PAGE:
John Onoda's Reviews > Eye of the Cricket

Eye of the Cricket by James Sallis
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's review
May 07, 12

Eye of the Cricket expects The Reader to pay attention, and if you do it rewards you with a far better than average experience. What this novel does is put you in the skin of protagonist Lew Griffin, a black author, teacher, private investigator and wounded existential hero. You experience what it is like to live his painful, often sad and very human life. If you lead a tight and orderly life, as I do, stepping into his shoes is a jarring transition.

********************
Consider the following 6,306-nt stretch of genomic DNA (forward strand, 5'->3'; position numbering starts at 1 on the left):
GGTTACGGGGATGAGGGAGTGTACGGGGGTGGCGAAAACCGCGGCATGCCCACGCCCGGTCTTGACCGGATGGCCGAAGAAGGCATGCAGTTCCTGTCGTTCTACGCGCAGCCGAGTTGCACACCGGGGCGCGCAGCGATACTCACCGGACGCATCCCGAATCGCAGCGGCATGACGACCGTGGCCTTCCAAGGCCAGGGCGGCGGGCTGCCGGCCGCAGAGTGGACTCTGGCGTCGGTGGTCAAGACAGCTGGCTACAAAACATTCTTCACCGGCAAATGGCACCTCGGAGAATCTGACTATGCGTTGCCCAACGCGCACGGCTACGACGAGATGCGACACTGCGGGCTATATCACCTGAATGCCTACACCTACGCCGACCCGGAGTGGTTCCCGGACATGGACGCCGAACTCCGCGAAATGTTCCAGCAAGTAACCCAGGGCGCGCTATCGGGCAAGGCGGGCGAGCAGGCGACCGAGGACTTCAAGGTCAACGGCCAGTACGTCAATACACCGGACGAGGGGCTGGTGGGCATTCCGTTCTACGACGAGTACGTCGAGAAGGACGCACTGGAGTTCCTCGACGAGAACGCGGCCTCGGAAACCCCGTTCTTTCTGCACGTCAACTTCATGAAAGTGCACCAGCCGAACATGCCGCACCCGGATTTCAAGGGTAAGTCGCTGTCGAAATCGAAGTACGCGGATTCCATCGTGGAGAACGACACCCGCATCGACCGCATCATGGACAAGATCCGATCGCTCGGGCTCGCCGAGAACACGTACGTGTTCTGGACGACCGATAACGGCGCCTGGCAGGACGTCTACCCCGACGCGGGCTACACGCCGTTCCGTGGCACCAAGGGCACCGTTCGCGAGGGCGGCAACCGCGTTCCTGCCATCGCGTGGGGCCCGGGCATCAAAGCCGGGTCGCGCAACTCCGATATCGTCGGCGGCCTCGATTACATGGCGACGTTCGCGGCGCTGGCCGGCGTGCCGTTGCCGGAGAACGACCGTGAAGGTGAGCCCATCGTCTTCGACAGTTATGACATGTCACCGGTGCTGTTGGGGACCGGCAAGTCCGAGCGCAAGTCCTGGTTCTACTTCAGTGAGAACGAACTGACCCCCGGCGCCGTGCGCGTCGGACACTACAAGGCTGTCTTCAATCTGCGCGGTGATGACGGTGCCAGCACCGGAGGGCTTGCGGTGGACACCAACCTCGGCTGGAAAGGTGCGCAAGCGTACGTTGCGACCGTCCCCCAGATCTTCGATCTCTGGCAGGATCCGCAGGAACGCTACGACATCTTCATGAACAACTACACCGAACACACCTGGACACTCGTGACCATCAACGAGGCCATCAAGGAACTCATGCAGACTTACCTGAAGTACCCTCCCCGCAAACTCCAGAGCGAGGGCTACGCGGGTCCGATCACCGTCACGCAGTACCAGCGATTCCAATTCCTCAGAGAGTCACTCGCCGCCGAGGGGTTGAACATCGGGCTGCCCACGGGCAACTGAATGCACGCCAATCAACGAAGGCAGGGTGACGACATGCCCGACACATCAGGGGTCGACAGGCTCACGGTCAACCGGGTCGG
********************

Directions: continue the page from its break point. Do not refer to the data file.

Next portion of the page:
Author James Salllis creates fully realized characters and, more importantly, the down-at-its-heels world they inhabit; in this case, the poor and working class areas of New Orleans. Most of the African-Americans portrayed in this novel have been beaten down by life. Lew Griffin gets lost in his own troubles and makes some choices few traditional heroes would contemplate. I think that's the advantage of writing about a progagonist so far from the mainstream of detective literature. There are surprises not so much in the mysteries being solved, but in the way all the characters respond to them.

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